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We reviewed three of the more popular 'pocket printers,' the Canon Ivy, Fujifilm Instax Share and Polaroid ZIP. Here's the one we recommend...
The Nixvue Digital Album is a 10 GB (or 20 GB) portable storage device designed to be used by the digital photographer in the field to offload images from a memory card. Its contents can then later be transfered to a computer via USB. The Digitial Album takes this concept a step further by also providing a TV interface with which you can browse thumbnails and full size images and also print directly to compatible printers.
We first picked up on the Digital Album back in December last year when it was a very basic prototype. During a visit to Singapore I got an exclusive look at this interesting product in its early design phase, it had come along some but was still definetly a prototype. During PMA 2001 Nixvue won the DIMA "Innovative Digital Product" award for the Digital Album. Shortly after that we received a review unit, however I wasn't totally happy with its performance it often crashed, battery life wasn't good and certain incompatibilities were clear.
For the last two months Nixvue's engineers have been working hard to iron out these bugs and we now have the final incarnation of the Nixvue Digital Album, a far more rounded and stable product than previously seen (note the revision used for this review is later than that seen on other sites).
|System Contents||Digital Album, Cradle, Charger, Batteries, Infrared Remote, CF adapter|
|Capacity||10 GB / 20 GB|
|Input Interface||PCMCIA Type II|
|Input Support||(via PCMCIA adapter) - Compact Flash Type I/II (inc. Microdrive), SmartMedia, Memory Stick, SD/MMC|
|Printing support||Epson compatible photo printers (more to be made available later)|
|Video Output||RCA jack (PAL / NTSC switchable)|
|Control||Infrared Remote Control|
|Power||Lithium-Ion rechargeable battery (800 mAh, 3.6V; 28 Wh) supplied|
|Charger||AC adapter / charger connects to cradle (5V DC). Input: 100 - 200 V AC|
|Dimensions||Digital Album: 146 x 83 x 29 mm (5.7 x 3.3 x 1.1 in)
Cradle: 157 x 113 x 72 mm (6.2 x 4.4 x 2.8 in)
|Weight||Digital Album: 280 g
Cradle: 260 g
|Price||10 GB unit: US$499
20 GB unit: US$599
This is the first time we've seen a full retail box for the Digital Album. Inside you'll find the Digital Album itself, the Lithium-Ion battery, Cradle, AC Power adapter (100-240V), Remote control (and battery), a PCMCIA CF Type I adapter, soft case (with shoulder strap), RCA video cable, USB cable, Software CD-ROM and printed user manual.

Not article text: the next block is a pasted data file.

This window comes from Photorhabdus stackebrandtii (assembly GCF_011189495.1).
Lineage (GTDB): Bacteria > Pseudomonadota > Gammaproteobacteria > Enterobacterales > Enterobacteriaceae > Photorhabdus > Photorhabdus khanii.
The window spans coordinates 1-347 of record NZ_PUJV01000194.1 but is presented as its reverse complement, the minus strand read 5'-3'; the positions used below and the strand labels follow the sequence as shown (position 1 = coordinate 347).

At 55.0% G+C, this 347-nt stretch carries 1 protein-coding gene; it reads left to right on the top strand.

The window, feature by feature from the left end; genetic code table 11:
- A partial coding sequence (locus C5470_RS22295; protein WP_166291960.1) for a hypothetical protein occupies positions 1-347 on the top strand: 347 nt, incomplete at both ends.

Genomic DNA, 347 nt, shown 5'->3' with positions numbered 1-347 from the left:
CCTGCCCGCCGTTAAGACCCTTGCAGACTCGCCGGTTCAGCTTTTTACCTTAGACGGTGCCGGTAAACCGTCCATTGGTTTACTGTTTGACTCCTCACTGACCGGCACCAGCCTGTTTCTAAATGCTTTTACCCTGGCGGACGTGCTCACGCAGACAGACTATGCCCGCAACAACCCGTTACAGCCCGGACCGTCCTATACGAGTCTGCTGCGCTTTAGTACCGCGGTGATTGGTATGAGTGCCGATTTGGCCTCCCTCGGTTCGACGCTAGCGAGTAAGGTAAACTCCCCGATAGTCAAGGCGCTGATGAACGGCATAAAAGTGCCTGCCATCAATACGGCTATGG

The Digital Album itself is a fairly standard 'chunky PDA' size. On the front you'll find the small LCD display, directly below this are the five function buttons. On the back of the unit is the battery compartment (you shouldn't need to open this after you've inserted the batteries for the first time). The top of the Digital Album has the PCMCIA slot, the base fits into the cradle. Build quality is acceptable, though not up to the standards of some manufacturers out there (oh, and I hate that logo).
Here's a suggestion to Nixvue's design department for the Digital Album mk2: either make the whole unit from transparent blue, or the whole of the unit from silver or the front from silver and the back from transparent blue. The current 'design' looks odd, the battery compartment door almost looks as though it doesn't belong.
The Cradle sits on four rubber feet, the main slot in the top will hold the digital album angled back slightly. Around the back you'll find the connectors, from left to right: DC input (5 V), USB, Parallel and Video Out (RCA jack).
The Digital Album's battery fits into the battery compartment on the back of the unit. Simply slide the compartment door off, plug the battery in and close. Hopefully this will be the only time you'll need to do this.
The battery is a 3.6 V 800 mAh Lithium-Ion pack which charges in the unit. Full battery life tests can be found in the performance section of this review.
The Digital Album is supplied with a 'super slim' remote control. This is used to operate the unit when it's in TV mode. There's no option to use the unit in TV mode without this remote so don't lose it.
The remote is powered by a single Lithium 'button battery'.
Supplied is this protective soft case which has a velcro closing flap and comes with a shoulder strap. This protects the Digital Album from occasional knocks while being carried.
Following testing of the Panasonic Lumix DC-LX100 II, we've added it to our Pocketable Enthusiast Compact Cameras buying guide as joint-winner, alongside Sony's Cyber-shot RX100 VA.
If you're looking for a high-quality camera, you don't need to spend a ton of cash, nor do you need to buy the latest and greatest new product on the market. In our latest buying guide we've selected some cameras that while they're a bit older, still offer a lot of bang for the buck.
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